HIV Modeling (Postdoctoral Work)
From 2014-2015 I contributed to the design, development, and statistical validation of a detailed stochastic and spatial model of the HIV epedemic. As part of this work, I oversaw the design and implementation of the “cascade of care” component of the model that simulates an individual’s interaction with a geographically local healthcare system. Recently I have begun work on developing and comparing algorithms and techniques to calibrate stochastic epidemiological models to observed data. I am particularly interested in metamodeling, experiment design, and sampling techniques rooted in Bayesian statistics.
Synthetic Biology (Ph.D. Work)
Programming Molecules and Cells: Design Architectures for Chemical Reaction and Gene Regulatory Networks. Submitted March 7, 2014.
Committee members: Eric Klavins (Chair), Georg Seelig, James Carothers, Mark Oskin (GSR)
Computation in Cells and Growing Microcolonies
Finite state machines are fundamental computing devices at the core of many models of computation. In biology, finite state machines are commonly used as models of development in multicellular organisms. However, it remains unclear to what extent cells can remember state, how they can transition from one state to another reliably, and whether the existing parts available to the synthetic biologist are sufficient to implement prespecified finite state machines in living cells. Furthermore, how complex multicellular behaviors can be realized by multiple cells coordinating their states with signaling, growth, and division is not well understood. I describe a method by which any finite state machine can be built using nothing more than a suitably engineered network of readily available repressing transcription factors. In particular, I show the mathematical equivalence of finite state machines with a Boolean model of gene regulatory networks. I describe how such networks can be realized with a small class of promoters and transcription factors. To demonstrate the robustness of our approach, I show that the behavior of the ideal Boolean network model approximates a more realistic delay differential equation model of gene expression. Finally, I explore a framework for the design of more complex systems via an example, synthetic bacterial microcolony edge detection, that illustrates how finite state machines could be used together with cell signaling to construct novel multicellular behaviors.
Simulating and Specifying Multicellular Behaviors
Recent advances in the design and construction of synthetic multicelled systems in E. coli and S. cerevisiae suggest that it may be possible to implement sophisticated distributed algorithms with these relatively simple organisms. However, existing design frameworks for synthetic biology do not account for the unique morphologies of growing microcolonies, the interaction of gene circuits with the spatial diffusion of molecular signals, or the relationship between multicelled systems and parallel algorithms. We developed gro, a framework for specifying and simulating multicellular behaviors that uses a simple 2D simulation of microcolony growth and molecular signaling. The framework allows the researcher to explore the collective behaviors induced by high level descriptions of individual cell behaviors.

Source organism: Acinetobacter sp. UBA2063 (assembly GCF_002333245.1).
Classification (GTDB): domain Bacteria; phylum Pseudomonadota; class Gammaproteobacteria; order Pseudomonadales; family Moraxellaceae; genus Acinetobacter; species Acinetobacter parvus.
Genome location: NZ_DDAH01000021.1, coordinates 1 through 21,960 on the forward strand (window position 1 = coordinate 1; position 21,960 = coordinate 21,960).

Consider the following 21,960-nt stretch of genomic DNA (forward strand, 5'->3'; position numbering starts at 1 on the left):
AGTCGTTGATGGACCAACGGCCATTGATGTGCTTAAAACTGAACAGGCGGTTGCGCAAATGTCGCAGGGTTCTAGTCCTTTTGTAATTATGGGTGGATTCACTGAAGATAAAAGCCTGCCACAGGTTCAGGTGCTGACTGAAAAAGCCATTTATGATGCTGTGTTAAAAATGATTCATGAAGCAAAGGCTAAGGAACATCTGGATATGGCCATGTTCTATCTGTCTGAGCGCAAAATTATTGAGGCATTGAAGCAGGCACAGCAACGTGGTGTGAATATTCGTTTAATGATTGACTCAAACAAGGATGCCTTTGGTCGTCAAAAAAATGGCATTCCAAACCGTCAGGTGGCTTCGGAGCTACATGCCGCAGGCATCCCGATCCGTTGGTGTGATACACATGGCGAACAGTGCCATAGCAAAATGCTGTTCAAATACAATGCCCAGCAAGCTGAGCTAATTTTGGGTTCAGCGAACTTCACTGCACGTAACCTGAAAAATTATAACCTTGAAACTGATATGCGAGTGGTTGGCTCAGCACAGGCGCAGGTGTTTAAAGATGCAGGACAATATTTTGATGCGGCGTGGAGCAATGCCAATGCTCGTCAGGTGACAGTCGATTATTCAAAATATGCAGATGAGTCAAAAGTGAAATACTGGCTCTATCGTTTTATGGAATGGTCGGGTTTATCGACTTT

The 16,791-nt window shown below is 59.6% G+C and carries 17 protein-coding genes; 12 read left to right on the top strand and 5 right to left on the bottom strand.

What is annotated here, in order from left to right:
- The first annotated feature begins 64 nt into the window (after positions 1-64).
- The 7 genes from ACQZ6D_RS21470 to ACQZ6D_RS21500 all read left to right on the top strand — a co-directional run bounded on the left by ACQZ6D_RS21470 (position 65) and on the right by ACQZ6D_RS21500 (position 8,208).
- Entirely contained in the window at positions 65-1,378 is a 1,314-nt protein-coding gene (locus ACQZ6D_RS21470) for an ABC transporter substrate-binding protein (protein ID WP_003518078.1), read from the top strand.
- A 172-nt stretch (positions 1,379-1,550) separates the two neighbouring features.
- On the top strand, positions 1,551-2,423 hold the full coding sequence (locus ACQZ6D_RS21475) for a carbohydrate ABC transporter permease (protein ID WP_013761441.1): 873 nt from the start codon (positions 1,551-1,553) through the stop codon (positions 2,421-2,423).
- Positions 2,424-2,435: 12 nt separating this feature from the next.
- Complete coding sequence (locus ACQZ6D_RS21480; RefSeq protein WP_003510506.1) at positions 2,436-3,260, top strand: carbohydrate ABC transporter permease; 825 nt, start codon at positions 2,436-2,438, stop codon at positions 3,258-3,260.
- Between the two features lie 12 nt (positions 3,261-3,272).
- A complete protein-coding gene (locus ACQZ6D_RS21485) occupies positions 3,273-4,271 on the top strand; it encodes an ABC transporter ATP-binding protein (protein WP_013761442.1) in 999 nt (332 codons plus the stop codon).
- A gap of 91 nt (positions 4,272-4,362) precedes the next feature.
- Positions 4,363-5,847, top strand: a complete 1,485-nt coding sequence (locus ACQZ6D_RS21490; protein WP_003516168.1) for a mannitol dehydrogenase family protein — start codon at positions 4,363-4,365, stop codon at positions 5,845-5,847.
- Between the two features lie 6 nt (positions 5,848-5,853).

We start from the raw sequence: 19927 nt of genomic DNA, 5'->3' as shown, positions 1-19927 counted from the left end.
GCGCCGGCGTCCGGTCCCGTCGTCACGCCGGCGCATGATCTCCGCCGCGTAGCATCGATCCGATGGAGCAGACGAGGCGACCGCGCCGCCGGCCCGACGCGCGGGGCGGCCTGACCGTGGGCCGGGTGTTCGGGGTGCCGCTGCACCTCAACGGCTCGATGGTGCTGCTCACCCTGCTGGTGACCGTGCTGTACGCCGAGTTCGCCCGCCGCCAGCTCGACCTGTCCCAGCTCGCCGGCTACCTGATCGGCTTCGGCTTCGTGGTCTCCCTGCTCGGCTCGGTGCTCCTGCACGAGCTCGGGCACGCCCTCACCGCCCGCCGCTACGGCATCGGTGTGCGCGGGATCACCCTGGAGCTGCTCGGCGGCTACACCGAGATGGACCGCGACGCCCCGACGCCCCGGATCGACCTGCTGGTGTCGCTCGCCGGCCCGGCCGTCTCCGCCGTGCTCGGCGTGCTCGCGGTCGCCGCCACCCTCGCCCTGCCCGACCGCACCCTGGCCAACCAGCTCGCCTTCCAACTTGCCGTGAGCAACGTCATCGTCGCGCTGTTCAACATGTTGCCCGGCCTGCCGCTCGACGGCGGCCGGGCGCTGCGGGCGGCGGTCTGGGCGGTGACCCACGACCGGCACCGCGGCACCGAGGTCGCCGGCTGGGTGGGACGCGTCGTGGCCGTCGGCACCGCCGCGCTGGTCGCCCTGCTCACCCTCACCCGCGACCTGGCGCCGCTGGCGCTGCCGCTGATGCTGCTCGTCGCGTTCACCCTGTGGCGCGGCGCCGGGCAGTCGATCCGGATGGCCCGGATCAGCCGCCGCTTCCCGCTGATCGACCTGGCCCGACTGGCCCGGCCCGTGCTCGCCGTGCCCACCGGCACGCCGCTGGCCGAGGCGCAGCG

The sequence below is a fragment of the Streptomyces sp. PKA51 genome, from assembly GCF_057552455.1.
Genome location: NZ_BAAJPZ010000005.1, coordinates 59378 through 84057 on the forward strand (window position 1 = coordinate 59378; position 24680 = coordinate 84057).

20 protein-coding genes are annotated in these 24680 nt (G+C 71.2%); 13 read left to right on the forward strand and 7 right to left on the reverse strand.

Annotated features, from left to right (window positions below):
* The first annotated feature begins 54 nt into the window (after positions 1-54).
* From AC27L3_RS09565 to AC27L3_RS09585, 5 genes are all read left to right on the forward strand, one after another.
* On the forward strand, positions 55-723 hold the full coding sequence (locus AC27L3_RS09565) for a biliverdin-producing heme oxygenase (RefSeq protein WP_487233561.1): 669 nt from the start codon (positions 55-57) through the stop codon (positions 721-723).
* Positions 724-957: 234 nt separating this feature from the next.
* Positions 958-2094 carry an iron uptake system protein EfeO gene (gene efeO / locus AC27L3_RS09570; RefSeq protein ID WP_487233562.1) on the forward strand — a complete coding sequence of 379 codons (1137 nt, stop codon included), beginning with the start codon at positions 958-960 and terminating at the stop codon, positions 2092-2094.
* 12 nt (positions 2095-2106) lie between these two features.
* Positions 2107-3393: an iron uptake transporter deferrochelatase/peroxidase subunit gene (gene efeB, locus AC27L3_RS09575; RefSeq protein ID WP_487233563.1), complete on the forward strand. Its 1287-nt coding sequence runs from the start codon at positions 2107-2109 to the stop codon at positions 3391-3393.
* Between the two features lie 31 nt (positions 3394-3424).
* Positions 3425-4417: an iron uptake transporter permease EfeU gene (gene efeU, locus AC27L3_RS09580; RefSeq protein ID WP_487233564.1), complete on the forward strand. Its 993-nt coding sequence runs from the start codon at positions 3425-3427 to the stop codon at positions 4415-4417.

Linear I/O systems are a fundamental tool in systems theory, and have been used to design complex circuits and control systems in a variety of settings. Here I present a principled design method for implementing arbitrary linear I/O systems with biochemical reactions. This method relies on two levels of abstraction: first, an implementation of linear I/O systems using idealized chemical reactions, and second, an approximate implementation of the ideal chemical reactions with enzyme-free, entropy-driven DNA reactions. The ideal linear dynamics are shown to be closely approximated by the chemical reactions model and the DNA implementation. I illustrate the approach with integration, gain and summation as well as with the ubiquitous robust proportional-integral controller.
Dynamic Legged Climbing (Masters Thesis)
Motivated by the success of the lateral leg spring (LLS) and spring-loaded inverted pendulum (SLIP) templates for transverse and sagittal plane running on horizontal surfaces, my effort is to similarly approximate the analytically intractable dynamics of a full dimensional system through planar models, and develop simple control strategies based on analysis of these approximations. In this report I introduce low-dimensional generalizations of the LLS and SLIP templates capable of ascending and descending by considering configurations of the center of pressure outside of the set of asymptotically stable configurations in the horizontal plane, and allow a thrust phase to add or remove energy from the hopper. I provide mathematical analysis of these models where possible, and introduce approximate models and empirical data where analytical analysis is intractable. Stable control strategies developed from these low dimensional templates and approximations are demonstrated through simulation.
Past Research and Other Projects
- 2005, Linear and Nonlinear Dimensionality Reduction in fMRI Data for Picture-Sentence Classification (with Stuart Anderson).
- 2002-2004, Urban Search and Rescue: Cyber Agents, Robots and People (advisors Illah Nourbakhsh, Katia Sycara, Mike Lewis).
- 2004, Development of an Automatic Bicycle Shifting System and Associated Human Interfaces (with Stuart Anderson and Michael Blain).